In early December, the NY Times published an article by Charlie Warzel titled Trump and His Supporters Want What They Can’t Have : The culture war doomloop is eternal.
In it, he explores the distorted reality based in fear that drives conservatives contemporary self-identity. Conservatives are afraid. Their leaders, seeking power, lie in order to convince conservatives that some outsider(liberals, immigrants, minorities, anyone they can demonize) is stealing their cultural importance. They are led to believe, despite the evidence, that they are just reacting to the left behaving in the same way. This lie, spread by even "serious, respectable" conservatives David French has convinced millions of Americans that they are in an existential war for the soul of our country. This may feel accurate, but it isn't true. That doesn't matter.
This story is a con. It's a lie used to incite fear to generate election wins so that the Republican party can help the rich and powerful steal from the American people. That's been the goal of the GOP since it nominated Goldwater in 1964 and it's been incredibly effective in eroding the liberal institutions of the New Deal era that gave America the right to claim to be the greatest country in the world.
Unfortunately, the article never actually explains why Trump supporters can't win the culture war, why this matters, or what those of us who want better lives for the American people can do about it. Instead, it devolves into the same reactionary media self defense that has been all too common in the Trump era. Instead of protecting Americans, the NY Times protects itself.
So, we're going to unwrap those questions here.
Why can’t conservatives win the culture war? Here’s why:
Here's the main point that Warzel alludes to, but never explains. Conservatives can never win a culture war. This isn't a claim to liberal superiority in the fight. It's about the way culture works and how we experience it.
Due to the nature of how we experience culture and who drives cultural change it is simply an impossible war for Conservatives to win. The closest they can come is by instituting an oppressive totalitarian regime, but even that can't win them the culture war. Culture will always evolve and it is not possible for conservatives to drive that evolution.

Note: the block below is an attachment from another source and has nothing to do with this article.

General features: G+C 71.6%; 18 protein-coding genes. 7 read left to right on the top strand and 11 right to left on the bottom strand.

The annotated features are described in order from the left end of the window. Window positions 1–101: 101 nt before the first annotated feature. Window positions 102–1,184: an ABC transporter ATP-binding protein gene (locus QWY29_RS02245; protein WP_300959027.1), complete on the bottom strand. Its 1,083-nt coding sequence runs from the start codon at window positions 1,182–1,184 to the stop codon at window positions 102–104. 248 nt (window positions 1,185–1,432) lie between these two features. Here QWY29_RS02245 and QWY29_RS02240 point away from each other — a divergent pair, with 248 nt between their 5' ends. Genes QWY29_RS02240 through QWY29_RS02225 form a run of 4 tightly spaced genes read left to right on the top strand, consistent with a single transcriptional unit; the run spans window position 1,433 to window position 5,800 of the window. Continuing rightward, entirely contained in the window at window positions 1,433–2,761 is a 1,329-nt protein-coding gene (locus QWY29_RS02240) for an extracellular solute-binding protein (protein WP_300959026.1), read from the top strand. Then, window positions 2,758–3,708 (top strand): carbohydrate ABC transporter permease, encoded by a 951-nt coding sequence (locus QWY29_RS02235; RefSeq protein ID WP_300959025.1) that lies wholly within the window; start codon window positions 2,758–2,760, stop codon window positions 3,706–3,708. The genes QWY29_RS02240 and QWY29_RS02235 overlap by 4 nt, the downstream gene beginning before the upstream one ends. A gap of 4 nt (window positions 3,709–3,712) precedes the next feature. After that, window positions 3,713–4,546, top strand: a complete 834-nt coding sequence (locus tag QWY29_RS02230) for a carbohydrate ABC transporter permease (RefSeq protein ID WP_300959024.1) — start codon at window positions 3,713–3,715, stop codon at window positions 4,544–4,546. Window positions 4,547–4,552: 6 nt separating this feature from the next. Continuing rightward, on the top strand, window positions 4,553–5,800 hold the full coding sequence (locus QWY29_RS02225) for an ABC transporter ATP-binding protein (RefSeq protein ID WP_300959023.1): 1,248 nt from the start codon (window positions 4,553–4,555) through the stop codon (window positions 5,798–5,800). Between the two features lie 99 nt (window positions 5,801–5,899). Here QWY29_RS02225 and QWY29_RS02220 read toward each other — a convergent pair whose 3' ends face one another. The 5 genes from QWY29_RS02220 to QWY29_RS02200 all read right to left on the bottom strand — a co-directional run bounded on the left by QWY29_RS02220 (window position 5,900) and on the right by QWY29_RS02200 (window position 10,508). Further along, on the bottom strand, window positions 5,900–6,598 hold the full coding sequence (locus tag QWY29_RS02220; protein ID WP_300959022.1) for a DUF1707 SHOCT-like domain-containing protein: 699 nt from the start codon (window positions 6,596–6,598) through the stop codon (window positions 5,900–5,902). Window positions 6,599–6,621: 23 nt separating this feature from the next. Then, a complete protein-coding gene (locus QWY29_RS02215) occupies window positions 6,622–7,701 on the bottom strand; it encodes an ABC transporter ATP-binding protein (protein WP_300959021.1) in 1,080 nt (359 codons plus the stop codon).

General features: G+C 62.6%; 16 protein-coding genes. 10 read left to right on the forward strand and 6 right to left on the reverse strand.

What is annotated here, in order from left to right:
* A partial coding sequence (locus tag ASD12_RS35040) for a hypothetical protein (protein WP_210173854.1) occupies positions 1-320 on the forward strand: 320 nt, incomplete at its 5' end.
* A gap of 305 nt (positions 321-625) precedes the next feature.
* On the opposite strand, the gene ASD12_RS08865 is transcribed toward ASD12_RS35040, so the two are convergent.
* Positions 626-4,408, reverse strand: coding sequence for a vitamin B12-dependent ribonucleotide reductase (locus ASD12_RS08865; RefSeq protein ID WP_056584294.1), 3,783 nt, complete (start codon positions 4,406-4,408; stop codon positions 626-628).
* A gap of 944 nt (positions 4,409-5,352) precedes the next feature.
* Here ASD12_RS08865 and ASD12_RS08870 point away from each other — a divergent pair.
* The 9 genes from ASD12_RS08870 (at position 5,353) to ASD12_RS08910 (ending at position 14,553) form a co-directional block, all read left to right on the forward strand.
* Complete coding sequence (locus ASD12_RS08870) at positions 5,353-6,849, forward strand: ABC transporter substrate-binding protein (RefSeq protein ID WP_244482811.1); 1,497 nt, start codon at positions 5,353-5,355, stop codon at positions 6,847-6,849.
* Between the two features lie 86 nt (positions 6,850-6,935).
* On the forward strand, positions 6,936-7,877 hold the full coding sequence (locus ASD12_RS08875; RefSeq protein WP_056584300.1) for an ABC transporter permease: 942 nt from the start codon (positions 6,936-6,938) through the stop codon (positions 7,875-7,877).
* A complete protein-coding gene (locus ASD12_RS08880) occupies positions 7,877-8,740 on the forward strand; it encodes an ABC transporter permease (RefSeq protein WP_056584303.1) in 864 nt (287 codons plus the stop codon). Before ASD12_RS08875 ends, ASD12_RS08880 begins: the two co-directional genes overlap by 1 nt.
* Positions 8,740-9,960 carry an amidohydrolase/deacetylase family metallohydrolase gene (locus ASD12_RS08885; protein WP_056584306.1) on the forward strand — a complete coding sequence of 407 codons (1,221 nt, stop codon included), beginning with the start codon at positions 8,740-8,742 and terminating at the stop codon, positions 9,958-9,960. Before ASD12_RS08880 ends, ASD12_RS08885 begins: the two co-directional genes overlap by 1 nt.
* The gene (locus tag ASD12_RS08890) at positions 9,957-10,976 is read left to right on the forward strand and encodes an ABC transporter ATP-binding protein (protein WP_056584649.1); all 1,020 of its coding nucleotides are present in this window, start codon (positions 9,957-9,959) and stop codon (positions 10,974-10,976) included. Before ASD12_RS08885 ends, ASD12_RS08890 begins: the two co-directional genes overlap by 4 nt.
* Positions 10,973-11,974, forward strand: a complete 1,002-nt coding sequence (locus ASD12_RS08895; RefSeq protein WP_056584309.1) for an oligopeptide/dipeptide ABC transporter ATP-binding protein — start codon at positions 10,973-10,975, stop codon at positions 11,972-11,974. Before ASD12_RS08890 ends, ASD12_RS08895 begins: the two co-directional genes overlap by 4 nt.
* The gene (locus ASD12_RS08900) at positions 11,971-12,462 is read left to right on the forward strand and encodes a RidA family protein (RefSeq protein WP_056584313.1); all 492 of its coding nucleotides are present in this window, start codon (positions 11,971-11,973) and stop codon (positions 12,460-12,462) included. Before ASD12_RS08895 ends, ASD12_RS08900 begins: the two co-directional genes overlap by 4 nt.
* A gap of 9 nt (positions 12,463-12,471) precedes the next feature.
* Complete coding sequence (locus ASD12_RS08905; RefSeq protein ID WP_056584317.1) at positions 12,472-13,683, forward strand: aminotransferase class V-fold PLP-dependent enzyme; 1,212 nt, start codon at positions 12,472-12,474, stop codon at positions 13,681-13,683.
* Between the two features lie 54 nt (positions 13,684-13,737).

There are two reasons conservatives can never win a culture war. The first is the nature of how we experience culture. The second is due to who drives culture.
What we experience as culture is actually changes in culture. We notice changes. The loss of the old and the gain of the new. Conservatism is a movement to “stand athwart history yelling stop” as one of its founders William F. Buckley proclaimed. It’s a movement to entrench existing power or return to a previous power structure. The conservative movement's goal is goal is to stop and resist change.
Because what we experience as culture is actually cultural change, there is simply no way a movement that is resistant to change can win a culture war. It’s impossible without totalitarianism and, even then, it cannot truly be won. Culture will always change. It cannot be stopped.
Even if it were possible to stop cultural change, conservatives could still never win the culture war.
Cultural change is driven by adolescence. Adolescence is a reaction against conservatism, which is itself a reactionary movement. Adolescence is a period of rebirth, from youth to adulthood. In that process, we inevitably question the ideas and behaviors that defined our youth. Those are the ideas and behaviors passed down from or forced upon us us by our elders. Our parents and grandparents. Our teachers. Our coaches. Our clergy.
In re-examining those ideas, we reject some. It’s this rejection of old ideas that drives cultural change. Beyond that, driving culture requires time and energy. Finding new and different art, music, fashion and other forms of culture takes time. It takes energy. It takes a willingness to be different. To take a risk on something that might fail. This is contrary to the nature of conservatism which seeks to entrench the status quo or return to a bygone era.
Very few of us have the time or energy to take on the project of driving culture as adults. We have other things to worry about and occupy our time. Adolescents don’t. They also have less to lose if they try something new and it doesn’t turn out well. By the time we reach adulthood most of our preferences are set. We may try some new things, but we generally believe we know what we like and what we don’t.